Known Problems with C08

This page lists the known problems with this version of Cloudy. A known problem means that we know about the problem but the fix is too difficult to implement in the current version.

Format for known problems: We should include a simple description of the problem itself, avoiding computer or physics jargon, an estimate of when and how the problem will be fixed, an acknowledgment to the person who pointed out the problem if appropriate, and the date when the problem was entered on this page.


There are minor problems with the low-T dielectronic recombination rates

Hazy claims that averaged low-T dielectronic recombination rates (maily from Badnell) will be used for all ions for which no reliable data exist. This was our intention, but is not how things are implemented in C08. The Ali et al. (1991) assumed rates are still being used by default if the ion recombines to one of the lowest four ionization stages of an element and no better data exist. The Ali et al. (1991) rates will be completely removed in the next release. The Kraemer et al. DR rates are never used, no matter what input options are given.

The set dielectronic recombination kludge noise command requires the kludge keyword to be present. This has been omitted in Hazy. This command is currently broken, but as a temporary work-around the keyword badnell can be added. This avoids the problem. All of this will be fixed in the next release as well.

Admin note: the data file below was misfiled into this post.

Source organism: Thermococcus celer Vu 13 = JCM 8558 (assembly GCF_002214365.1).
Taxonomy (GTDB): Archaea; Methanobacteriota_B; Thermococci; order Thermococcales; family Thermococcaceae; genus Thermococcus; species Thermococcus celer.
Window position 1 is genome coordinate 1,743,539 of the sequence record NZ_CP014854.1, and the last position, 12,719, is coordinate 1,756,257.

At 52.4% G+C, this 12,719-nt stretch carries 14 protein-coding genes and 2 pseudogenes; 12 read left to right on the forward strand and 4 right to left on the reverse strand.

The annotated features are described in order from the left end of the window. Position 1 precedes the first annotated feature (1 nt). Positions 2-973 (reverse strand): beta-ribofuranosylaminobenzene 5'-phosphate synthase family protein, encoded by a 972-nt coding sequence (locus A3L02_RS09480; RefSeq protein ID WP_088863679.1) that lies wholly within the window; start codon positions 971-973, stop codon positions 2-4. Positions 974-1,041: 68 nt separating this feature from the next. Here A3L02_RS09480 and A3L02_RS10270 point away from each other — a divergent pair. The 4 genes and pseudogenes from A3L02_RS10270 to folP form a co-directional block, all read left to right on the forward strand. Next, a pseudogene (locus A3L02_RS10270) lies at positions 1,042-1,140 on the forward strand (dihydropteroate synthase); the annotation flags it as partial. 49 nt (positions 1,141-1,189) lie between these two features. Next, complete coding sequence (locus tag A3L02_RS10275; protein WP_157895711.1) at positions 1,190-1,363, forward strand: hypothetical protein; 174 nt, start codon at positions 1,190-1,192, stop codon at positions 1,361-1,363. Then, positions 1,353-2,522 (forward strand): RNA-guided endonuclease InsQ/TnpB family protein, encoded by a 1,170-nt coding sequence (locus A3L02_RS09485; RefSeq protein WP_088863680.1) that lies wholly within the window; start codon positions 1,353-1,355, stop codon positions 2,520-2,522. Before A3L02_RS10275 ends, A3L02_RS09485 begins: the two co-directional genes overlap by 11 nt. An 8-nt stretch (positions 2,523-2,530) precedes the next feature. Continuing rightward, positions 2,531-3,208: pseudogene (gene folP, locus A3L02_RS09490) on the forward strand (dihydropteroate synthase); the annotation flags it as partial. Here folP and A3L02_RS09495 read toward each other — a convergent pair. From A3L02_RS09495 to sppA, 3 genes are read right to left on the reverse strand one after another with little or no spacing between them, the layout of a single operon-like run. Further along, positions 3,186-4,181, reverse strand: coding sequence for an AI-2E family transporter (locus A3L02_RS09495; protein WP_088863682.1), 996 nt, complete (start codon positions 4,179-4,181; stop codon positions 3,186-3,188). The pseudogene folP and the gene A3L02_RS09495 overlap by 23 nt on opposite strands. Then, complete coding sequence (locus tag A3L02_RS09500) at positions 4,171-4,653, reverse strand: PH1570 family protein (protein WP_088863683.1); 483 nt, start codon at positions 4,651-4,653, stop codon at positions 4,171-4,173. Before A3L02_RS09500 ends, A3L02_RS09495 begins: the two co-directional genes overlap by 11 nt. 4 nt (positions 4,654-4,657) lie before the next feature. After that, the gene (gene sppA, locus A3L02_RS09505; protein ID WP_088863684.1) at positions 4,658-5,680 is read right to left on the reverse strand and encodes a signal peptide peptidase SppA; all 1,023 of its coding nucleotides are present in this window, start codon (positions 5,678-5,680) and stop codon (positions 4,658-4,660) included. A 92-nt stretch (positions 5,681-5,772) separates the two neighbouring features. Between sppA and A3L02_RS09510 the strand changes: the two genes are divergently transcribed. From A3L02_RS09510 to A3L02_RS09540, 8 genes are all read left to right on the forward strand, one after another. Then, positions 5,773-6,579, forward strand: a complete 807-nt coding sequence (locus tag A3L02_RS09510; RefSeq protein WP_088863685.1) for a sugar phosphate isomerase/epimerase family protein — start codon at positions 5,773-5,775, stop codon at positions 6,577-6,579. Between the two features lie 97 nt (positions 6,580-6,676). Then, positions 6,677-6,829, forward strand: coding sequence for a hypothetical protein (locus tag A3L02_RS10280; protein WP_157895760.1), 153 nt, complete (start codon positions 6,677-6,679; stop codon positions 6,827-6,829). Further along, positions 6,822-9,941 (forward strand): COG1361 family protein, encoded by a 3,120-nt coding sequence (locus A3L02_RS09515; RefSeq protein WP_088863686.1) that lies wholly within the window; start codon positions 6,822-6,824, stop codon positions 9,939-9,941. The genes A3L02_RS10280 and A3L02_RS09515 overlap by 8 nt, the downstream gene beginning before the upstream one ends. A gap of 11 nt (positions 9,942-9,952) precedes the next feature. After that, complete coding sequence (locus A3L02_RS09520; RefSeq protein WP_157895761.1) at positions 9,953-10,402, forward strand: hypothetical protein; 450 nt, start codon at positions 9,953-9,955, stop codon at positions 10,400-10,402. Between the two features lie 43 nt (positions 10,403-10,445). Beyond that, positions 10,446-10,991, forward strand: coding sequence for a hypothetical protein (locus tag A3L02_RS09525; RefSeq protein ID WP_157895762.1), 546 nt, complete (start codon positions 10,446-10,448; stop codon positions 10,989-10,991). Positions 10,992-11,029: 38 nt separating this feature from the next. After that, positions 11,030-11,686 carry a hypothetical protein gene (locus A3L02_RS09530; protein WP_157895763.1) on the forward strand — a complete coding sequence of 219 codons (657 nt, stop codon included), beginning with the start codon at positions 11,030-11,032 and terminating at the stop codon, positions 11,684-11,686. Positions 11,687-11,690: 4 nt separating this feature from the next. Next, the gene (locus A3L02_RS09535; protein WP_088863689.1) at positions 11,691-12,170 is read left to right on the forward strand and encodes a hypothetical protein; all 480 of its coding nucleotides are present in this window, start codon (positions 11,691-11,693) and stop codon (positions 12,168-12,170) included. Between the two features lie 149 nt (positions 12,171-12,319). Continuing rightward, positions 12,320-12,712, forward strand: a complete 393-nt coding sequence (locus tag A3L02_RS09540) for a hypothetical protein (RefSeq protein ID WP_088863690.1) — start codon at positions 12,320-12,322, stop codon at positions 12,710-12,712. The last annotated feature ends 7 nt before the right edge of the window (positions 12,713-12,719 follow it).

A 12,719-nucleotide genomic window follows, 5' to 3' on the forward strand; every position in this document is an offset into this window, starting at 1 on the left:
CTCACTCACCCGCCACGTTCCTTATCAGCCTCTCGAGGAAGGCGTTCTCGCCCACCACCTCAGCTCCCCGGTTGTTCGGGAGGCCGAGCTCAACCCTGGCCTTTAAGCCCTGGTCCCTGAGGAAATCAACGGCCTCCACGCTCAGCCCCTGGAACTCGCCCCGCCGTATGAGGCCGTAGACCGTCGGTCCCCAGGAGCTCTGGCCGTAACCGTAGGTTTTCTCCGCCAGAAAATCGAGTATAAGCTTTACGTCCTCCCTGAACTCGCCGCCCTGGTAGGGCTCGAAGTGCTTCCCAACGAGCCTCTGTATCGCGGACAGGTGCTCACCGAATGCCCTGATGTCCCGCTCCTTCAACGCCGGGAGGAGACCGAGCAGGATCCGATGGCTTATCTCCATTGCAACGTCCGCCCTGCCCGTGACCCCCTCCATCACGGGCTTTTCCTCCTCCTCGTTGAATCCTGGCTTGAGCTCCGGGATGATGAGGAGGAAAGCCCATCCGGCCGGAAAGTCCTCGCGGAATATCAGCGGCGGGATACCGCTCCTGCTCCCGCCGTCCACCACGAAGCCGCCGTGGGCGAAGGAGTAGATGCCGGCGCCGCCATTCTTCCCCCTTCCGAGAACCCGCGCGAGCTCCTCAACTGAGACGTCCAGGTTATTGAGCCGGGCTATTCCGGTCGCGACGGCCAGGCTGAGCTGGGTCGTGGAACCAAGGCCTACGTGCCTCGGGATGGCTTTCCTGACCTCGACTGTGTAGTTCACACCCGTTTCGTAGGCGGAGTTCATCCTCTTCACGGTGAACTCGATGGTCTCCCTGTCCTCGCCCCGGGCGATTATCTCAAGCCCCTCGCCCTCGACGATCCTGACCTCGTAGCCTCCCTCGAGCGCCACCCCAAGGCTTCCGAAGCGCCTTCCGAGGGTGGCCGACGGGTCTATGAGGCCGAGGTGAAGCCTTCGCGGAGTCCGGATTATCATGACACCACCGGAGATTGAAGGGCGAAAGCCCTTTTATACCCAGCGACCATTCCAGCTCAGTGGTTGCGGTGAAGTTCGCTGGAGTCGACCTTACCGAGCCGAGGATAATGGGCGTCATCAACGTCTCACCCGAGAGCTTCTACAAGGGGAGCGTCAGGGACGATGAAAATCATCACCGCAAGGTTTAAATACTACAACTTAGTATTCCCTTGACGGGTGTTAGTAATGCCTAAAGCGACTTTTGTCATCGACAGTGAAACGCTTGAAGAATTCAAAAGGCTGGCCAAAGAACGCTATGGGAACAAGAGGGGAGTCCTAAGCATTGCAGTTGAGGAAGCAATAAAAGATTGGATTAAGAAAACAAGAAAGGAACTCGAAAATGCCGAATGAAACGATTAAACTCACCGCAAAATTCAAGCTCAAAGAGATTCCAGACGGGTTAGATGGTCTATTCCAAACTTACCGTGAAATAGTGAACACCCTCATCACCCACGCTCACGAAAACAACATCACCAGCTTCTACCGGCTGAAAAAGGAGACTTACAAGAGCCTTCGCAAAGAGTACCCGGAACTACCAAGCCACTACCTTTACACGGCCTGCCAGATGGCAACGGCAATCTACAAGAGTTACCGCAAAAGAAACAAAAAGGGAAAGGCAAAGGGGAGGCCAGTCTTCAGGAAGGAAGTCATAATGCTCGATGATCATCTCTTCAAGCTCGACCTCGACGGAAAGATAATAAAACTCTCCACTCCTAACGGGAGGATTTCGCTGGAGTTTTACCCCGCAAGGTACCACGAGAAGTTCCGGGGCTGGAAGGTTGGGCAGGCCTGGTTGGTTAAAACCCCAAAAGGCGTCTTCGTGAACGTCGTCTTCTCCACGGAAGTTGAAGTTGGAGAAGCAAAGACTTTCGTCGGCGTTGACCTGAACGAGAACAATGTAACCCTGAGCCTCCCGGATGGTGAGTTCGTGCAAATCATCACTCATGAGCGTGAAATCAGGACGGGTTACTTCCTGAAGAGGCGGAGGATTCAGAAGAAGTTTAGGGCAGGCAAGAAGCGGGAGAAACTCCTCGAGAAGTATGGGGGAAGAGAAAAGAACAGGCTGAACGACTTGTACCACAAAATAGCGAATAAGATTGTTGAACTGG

2008 Sep 23

Energy is not conserved in vastly optically thick environments.

The total radiated power is less than the input luminosity when AV is 100 or larger. This will be fixed in the next major release. Thanks to Nick Abel and Norm Murray for pointing this out.

2007 Nov 26

Molecular opacities in dust-free environments

Most molecular environments are also dusty. This assumption is behind nearly all ISM chemistry codes (see the comparison given in Roellig et al. 2007, available  here). Cloudy includes a complete treatment of x-ray opacities for all elements in grains and molecules, and a detailed treatment of opacity for grains, H-, H2, and CO. But the code follows the UMIST approach for minor molecules. This includes writing many molecular photo rates as a function of the incident radiation field and the total dust extinction. The opacity contributed by minor molecules is ignored.

The innermost regions of dense circumstellar disks may be molecular and, if hot enough, dust free. Species such as TiO may become important opacity sources. Their opacities are not now included. The code is not now applicable to this environment.

This is on our to-do list but the technical problems are vast. The chemistry of TiO in the ISM has not been worked out in detail since Ti is very highly depleted. Stellar atmosphere-based codes do TiO chemistry assuming thermodynamic relationships which do not apply to low-density environments. For now, the code is not applicable to dust-free molecular clouds when minor molecules are important opacity sources.

Many thanks to Andrea Isella for pointing out this problem.

2007 June 15

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